Toxic Stress and Resilience Series: Head Start Staff
[Music] Nadine Burke-Harris: I believe that this is the greatest unaddressed public health threat that our nation is seeing today.
Kiera: I don't want my kids to have to go through this.
Christina: If I can get out, you can get out.
Nadine: It's awesome for the mom to say, "I did that for my kids." It's intense. It's powerful. ACES stands for Adverse Childhood Experiences, and that comes from the real seminal study that was done by Dr. Vince Felitti and Dr. Robert Anda. They found there was a dose response relationship between early adversity and numerous health and behavioral outcomes.
Denise Dowd: The more ACES you had — numbered them, right, zero to nine or 10 — the more likely it was that you were going to have one of these diagnoses.
Nadine: What was really an eye-opener for the medical community was that if you had four or more adverse childhood experiences, your risk of chronic obstructive pulmonary disease was 260 percent as compared to someone with an ACE score of zero. For hepatitis, it was 250 percent. And so, we've really begun to understand that there are biological and physiologic underpinnings and a direct connection between early adversity and health problems in adulthood.
Denise: Pediatric care is at least a two-generation process, right? Because if you think about it, your patient, the little kid, are going to achieve many of their ACES — neglect, abuse — through their parent or somebody related to them. So you have to address the ACES in both of those generations.
Donna O'Malley: We have a lot of mothers, young mothers, who they themselves have experienced toxic stress from many exposures in their lives where their trauma has never been treated and now they're trying to parent.
Kiera: Growing up, I got to hear a lot of stories from my mom about how my grandma did a lot of things to her, abused her in so many ways, and she in turn did the same thing to me.
Nadine: The focus of my clinical practice is really thinking about how we can reduce the dose of adversity that kids are being exposed to. ACES include physical, emotional, or sexual abuse; physical or emotional neglect; a parent with mental illness, substance dependence, or who has been incarcerated; domestic violence; or parental separation or divorce.
Denise: Toxic stress is repetitive, chronic exposure to stress, meaning bodily stress, which is unremitting, right, and which is in the absence of what we would call protective factors, which usually means for kids a nurturing adult in their life taking care of them.
Nadine: Imagine you're walking in a forest and you see a bear, right? And immediately your body releases a surge of adrenaline and you have what's called a "fight or flight" response, and that is wonderful if you're in a forest and there's a bear; but the problem is what happens when the bear comes home drunk from the bar. This fight or flight system, which is supposed to be a once in a very long time life-saving response, is activated over and over and over again.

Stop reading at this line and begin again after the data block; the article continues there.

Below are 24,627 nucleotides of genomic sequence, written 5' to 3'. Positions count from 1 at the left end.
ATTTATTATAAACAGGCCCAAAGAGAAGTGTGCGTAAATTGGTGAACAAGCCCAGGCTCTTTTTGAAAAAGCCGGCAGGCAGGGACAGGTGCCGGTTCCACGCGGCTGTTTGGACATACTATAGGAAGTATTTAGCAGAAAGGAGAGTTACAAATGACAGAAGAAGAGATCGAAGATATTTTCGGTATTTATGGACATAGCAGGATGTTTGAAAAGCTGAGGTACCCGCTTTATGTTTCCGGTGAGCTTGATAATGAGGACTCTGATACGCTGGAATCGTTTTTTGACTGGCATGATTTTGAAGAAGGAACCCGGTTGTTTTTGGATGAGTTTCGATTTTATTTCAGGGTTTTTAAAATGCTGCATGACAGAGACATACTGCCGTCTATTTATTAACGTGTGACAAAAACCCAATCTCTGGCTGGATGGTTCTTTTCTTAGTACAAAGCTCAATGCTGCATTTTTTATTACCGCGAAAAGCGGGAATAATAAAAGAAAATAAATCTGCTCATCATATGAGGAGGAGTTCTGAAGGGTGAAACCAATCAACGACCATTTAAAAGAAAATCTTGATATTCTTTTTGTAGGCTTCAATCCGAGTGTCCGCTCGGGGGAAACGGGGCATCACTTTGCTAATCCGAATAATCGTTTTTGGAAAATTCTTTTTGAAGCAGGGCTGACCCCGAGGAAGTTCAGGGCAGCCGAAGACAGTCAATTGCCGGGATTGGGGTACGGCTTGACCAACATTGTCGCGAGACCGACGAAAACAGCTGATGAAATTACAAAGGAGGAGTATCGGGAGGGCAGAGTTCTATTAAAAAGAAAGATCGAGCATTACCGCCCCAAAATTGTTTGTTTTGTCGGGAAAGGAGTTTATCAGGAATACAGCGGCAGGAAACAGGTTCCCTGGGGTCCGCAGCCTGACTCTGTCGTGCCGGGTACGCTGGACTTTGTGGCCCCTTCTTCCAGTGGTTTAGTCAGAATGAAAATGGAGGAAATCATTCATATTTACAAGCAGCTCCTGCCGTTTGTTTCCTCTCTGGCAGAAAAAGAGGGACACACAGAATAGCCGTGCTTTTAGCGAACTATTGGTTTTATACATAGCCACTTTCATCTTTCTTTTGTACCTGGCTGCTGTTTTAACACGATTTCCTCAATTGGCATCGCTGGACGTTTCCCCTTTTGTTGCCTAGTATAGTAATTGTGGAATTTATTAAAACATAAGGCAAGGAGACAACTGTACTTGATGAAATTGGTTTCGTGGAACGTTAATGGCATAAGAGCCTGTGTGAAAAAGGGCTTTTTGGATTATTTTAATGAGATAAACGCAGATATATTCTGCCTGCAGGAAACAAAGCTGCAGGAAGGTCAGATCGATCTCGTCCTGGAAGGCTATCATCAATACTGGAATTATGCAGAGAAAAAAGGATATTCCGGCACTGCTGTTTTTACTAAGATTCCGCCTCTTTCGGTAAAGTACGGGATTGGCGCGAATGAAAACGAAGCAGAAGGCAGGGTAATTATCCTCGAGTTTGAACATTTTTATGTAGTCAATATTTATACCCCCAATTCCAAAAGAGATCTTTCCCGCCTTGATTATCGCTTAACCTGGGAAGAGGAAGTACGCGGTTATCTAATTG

Kiera: I didn't have a good childhood. When I was 6, my mom's boyfriend killed my little sister in front of me.
Khatea: My biological mother had every addiction that you could think of known to mankind.
Christina: There was no parenting in the house at all. There was no house at all.
Kiera: She never spent any one-on-one time with me or — never.
Christina: I indulged in her addiction with her. I was no longer her child. I was just there.
Nadine: Social-emotional buffering, being in a caring relationship, having adults in your life who are able to self-regulate and who are able to model self-regulation helps children to be aware of when that is not happening. And sometimes all you need is that one — all you need is that one to establish a baseline from which you're able to recognize, "Wait, this is not right."
Jim Caccamo: When you see an issue and can make it better, you ought to because it will be with that child forever.
Kiera: When I was growing up, my mom was not in my life, so my teachers were like my mom.
Christina: My support system was just amazing, these people. Sometimes when I don't think I can make it, they know I'm going to make it.
Nadine: What we see is that kids who are exposed to chronic adversity tend to have tremendous amounts of behavior problems in terms of self-regulation, angry outbursts, the ability to recover post- provocation. The behavioral issues are the ones that we see when a child is 2and 3 and 4 years old, and they portend long-term health problems, and we can see that in kids when they're little.
Amy Reames: We focus a lot on social-emotional wellness here. So we really put a lot of that into the curriculum. If we don't have that foundation, then we can't do anything else. You know, if you have a child that is not socially or emotionally well, then we can't expect them to sit down and do a lesson on math or literacy or something.
Denise: Because as one mom said to me, "You know something? I can't give away what I never received." And so, you're giving them that.
Kiera: I go to the counseling, you know, for me because a lot of things with my childhood still affect me now that I'm an adult.
Christina: I never thought in a million years that I would be anything but a junkie. There was no light at all. I thought that was my destiny, to get high and living that life and prostitute. And today, what I'm proudest of is because I know that I'm way more than that — way more than that.
Kiera and children: [Kissing noised and laughter]Close